Washington, DC – Years of research have identified a variety of serious health risks associated with downing a couple of energy drinks, such as liver damage, increased blood pressure, tooth erosion and more.
Other risks associated with energy drink consumption include but not limited to the following:
- caffeine overdose (which can lead to a number of symptoms, including palpitations, high blood pressure, nausea and vomiting, convulsions and, in some cases, even death)
- type 2 diabetes – as high consumption of caffeine reduces insulin sensitivity.
Despite the warnings, energy drinks are still among the most commonly used dietary supplements in the United States. In fact, according to the National Center for Complementary and Integrative Health, “almost one-third of teens between 12 and 17 years drink them regularly.”
Now, new research to be presented at the American Heart Association’s summit in Chicago next week suggests consuming just one drink can lead to negative effects on blood vessel function.
For the study, scientists at the McGovern Medical School in Houston examined 44 nonsmoking young and healthy medical students in their 20s. They tested baseline endothelial function (or blood vessel function) and then tested it again 90 minutes after the participants consumed one 24-ounce energy drink. Endothelial function is a powerful indicator of cardiovascular risk.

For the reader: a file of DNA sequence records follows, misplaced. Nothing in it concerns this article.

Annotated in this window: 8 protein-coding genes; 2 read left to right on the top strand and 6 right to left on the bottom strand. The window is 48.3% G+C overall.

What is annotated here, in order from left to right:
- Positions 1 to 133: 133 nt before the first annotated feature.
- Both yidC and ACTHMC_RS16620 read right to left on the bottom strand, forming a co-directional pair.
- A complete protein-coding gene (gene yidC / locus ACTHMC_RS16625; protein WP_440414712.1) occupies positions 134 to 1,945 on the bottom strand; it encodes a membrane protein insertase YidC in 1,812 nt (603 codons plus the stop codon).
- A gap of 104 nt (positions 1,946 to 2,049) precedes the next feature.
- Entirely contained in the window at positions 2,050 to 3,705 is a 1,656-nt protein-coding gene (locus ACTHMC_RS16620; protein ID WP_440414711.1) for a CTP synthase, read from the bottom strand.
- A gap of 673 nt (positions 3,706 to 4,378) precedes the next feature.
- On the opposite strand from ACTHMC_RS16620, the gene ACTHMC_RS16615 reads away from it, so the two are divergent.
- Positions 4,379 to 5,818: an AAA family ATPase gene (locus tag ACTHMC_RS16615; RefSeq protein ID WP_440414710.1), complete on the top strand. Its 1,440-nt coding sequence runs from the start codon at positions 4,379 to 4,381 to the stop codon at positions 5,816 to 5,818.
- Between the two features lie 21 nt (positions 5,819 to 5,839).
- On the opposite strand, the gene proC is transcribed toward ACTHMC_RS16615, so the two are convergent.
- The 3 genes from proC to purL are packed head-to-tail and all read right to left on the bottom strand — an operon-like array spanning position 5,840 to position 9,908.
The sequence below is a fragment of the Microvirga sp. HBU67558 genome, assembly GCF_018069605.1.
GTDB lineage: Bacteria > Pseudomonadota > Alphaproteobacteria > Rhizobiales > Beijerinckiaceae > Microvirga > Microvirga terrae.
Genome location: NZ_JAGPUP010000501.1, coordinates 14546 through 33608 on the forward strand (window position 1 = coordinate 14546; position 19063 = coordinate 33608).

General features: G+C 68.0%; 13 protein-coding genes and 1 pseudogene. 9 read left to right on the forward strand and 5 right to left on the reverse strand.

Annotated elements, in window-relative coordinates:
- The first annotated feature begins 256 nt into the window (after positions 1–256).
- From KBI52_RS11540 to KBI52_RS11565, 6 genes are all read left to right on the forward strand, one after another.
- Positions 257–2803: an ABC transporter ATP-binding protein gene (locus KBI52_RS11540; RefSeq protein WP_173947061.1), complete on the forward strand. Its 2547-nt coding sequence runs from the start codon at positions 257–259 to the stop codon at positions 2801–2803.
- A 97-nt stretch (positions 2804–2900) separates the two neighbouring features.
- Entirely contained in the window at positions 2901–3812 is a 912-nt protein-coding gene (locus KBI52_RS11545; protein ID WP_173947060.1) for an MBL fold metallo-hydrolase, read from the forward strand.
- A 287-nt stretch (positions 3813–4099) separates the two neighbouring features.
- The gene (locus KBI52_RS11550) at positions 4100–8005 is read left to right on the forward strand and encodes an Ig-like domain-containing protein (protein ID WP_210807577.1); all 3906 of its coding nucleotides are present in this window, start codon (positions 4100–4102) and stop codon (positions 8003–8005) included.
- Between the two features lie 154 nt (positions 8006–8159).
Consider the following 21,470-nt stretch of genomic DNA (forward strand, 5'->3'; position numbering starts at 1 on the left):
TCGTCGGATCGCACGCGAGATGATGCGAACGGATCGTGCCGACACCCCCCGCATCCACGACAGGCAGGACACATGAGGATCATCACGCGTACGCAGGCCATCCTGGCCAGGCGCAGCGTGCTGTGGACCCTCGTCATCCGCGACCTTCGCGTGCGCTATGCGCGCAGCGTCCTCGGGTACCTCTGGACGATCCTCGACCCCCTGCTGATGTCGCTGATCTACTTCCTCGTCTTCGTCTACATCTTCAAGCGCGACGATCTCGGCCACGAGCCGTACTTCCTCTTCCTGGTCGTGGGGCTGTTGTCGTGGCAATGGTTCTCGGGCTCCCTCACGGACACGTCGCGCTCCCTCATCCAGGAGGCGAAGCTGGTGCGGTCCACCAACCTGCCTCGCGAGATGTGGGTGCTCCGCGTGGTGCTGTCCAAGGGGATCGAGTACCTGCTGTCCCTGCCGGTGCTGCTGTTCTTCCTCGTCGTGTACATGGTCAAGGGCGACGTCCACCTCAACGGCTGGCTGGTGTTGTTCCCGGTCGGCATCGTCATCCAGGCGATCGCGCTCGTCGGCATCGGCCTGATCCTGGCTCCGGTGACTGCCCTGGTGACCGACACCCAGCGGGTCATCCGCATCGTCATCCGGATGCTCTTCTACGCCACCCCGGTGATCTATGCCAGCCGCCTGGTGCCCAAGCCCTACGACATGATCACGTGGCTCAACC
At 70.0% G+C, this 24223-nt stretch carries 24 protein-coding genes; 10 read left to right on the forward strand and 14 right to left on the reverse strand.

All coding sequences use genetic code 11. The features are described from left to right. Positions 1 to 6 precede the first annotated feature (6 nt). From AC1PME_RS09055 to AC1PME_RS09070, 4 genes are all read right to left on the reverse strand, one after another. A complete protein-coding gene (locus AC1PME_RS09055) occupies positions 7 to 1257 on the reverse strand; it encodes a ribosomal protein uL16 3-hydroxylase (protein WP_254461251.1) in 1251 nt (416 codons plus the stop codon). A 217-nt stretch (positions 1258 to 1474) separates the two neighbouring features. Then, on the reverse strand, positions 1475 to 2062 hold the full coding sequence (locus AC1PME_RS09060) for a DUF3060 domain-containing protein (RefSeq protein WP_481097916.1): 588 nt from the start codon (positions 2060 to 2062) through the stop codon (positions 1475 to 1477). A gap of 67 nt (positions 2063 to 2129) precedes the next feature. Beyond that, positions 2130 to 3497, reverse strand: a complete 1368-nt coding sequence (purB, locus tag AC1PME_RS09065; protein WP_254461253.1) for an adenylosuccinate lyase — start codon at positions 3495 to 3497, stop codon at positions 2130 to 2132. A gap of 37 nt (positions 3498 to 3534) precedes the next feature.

The researchers also recorded artery flow-mediated dilation using an ultrasound that reveals overall blood vessel health before and after the 90-minute mark.
What they found was an acute impairment in vascular function after just one drink. At baseline, vessel dilation was, on average, 5.1 percent in diameter. After 90 minutes and one drink later, vessel dilation fell to 2.8 percent in diameter.
According to lead researcher John Higgins, that reduction can restrict blood flow and oxygen delivery.
Courtesy Source: The Atlanta Journal-Constitution